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Global Times | Liang Chen
Published on September 25, 2012 22:35
A woman in a railway staff uniform stands on a stairway at the Beijing West Railway Station. Photo: Wu Gang/GT
A woman in a railway staff uniform stands on a stairway at the Beijing West Railway Station. Photo: Wu Gang/GT



The Ministry of Railways (MOR) has incurred the wrath of the public yet again, after its vaunted online ticket-purchasing system crashed under the weight of customers seeking to purchase tickets for the National Day and Mid-Autumn Festival holidays, which will begin on September 30 and last eight days.

Just days after the website 12306.cn crashed, the Taiji Computer Corporation, which constructed the website, officially announced that its bid had been accepted for a 199 million yuan ($31.56 million) upgrade of the system, according to reports in the China Business News.

The expensive project has provoked strong reactions from both IT insiders and the public, with a deluge of letters being sent to the MOR Monday, calling for the disclosure of information relating to the project, including details of the bidding procedure.

"I request the MOR reveal specific information regarding the bidding process. I would like to know how many companies participated in the bid, their bidding plans and why the Taiji company won the bidding," Dong Zhengwei, a Beijing lawyer who wrote a letter to the MOR, told the Beijing News.

Beijing citizen Zhou Xiaoyun and a student from Northwest Normal University named Huang Huanting also posted letters to the MOR Monday, asking the ministry to reveal information on the public tender process. Their letters had not received responses as of press time.

A faulty system

Launched by the Ministry of Railways in December last year, the online railway booking service was designed to ease difficulties when buying train tickets during the peak purchasing periods caused by holidays such as Spring Festival and the National Day holidays.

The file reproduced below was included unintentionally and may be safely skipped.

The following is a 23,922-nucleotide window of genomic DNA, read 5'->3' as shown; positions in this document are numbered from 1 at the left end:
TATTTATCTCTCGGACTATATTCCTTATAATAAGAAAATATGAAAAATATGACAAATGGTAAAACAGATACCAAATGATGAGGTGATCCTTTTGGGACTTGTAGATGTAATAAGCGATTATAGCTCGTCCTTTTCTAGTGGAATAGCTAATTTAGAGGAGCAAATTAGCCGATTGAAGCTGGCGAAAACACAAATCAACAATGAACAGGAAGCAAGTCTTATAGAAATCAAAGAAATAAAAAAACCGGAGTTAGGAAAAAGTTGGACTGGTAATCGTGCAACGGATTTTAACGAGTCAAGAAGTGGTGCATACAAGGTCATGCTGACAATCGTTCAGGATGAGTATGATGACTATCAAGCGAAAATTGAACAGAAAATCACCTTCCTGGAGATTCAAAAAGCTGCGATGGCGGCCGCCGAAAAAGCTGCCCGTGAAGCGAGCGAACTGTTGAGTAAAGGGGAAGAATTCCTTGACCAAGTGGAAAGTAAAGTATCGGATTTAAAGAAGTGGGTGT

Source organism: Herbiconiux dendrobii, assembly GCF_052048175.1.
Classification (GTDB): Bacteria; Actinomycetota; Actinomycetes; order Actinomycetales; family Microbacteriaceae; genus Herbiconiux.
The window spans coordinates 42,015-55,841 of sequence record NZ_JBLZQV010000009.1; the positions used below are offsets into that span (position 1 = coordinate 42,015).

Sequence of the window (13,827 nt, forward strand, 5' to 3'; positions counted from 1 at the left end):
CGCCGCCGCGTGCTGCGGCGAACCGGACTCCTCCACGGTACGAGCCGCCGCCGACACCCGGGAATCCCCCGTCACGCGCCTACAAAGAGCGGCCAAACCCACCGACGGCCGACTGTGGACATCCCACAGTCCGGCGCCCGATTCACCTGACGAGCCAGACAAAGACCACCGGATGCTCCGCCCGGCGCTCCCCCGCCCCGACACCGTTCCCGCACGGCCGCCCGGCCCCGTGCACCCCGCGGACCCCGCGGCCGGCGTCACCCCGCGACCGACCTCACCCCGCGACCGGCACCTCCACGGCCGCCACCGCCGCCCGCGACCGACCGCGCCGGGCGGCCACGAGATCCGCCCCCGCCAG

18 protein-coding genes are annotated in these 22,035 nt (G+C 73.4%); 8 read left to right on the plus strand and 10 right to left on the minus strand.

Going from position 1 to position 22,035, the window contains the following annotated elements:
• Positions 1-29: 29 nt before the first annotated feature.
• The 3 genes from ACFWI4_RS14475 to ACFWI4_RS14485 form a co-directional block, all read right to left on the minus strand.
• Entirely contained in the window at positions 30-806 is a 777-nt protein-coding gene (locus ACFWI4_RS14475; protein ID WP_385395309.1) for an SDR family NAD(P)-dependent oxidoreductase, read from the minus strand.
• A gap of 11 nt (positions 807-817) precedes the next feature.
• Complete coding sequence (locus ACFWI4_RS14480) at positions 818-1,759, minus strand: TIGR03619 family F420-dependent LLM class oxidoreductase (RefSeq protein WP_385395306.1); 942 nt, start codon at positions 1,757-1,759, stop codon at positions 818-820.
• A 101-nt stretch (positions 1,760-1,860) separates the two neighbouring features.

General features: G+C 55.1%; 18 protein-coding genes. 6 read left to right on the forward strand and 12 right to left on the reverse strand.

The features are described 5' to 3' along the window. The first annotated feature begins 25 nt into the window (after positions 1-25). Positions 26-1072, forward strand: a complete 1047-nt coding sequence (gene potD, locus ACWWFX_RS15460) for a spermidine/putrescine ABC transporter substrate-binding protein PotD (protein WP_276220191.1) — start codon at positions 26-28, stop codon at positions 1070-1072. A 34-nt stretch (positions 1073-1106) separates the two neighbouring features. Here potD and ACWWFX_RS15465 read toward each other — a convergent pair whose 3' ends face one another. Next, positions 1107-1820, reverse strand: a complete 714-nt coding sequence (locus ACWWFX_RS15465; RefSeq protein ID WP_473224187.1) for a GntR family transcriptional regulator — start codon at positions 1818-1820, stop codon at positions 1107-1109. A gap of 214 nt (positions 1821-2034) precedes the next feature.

The website, which cost over 16 million yuan to establish, has failed to satisfy users.

"It took me half an hour to log on to 12306.cn last week, when I tried to buy a ticket for the National Day holidays. After countless tries, I finally entered the page where I could purchase tickets. I chose my train number and ticket. Then it was another half an hour before I could successfully pay for the ticket," Fan Jianming, an IT engineer in Beijing who bought a ticket from Beijing to Nanchang, told the Global Times.

To alleviate the pressure caused by heavy visitor traffic, the railway ministry has introduced a "queuing system" that requires visitors to wait for a certain period before entering the booking system and paying for the ticket after clicking on the "book now" button.

This just added fuel to public complaints, as some said the queuing process took a long time.

The website received an average of 1.49 billion hits a day during the peak period ahead of the holidays, statistics from the MOR showed. 

It was not the first time the MOR website has crashed. During the ticket purchasing period before Spring Festival in January this year, the website crashed several times due to the soaring requests for visits. Some users claimed money was deducted from their bank accounts even though they had failed to book a ticket.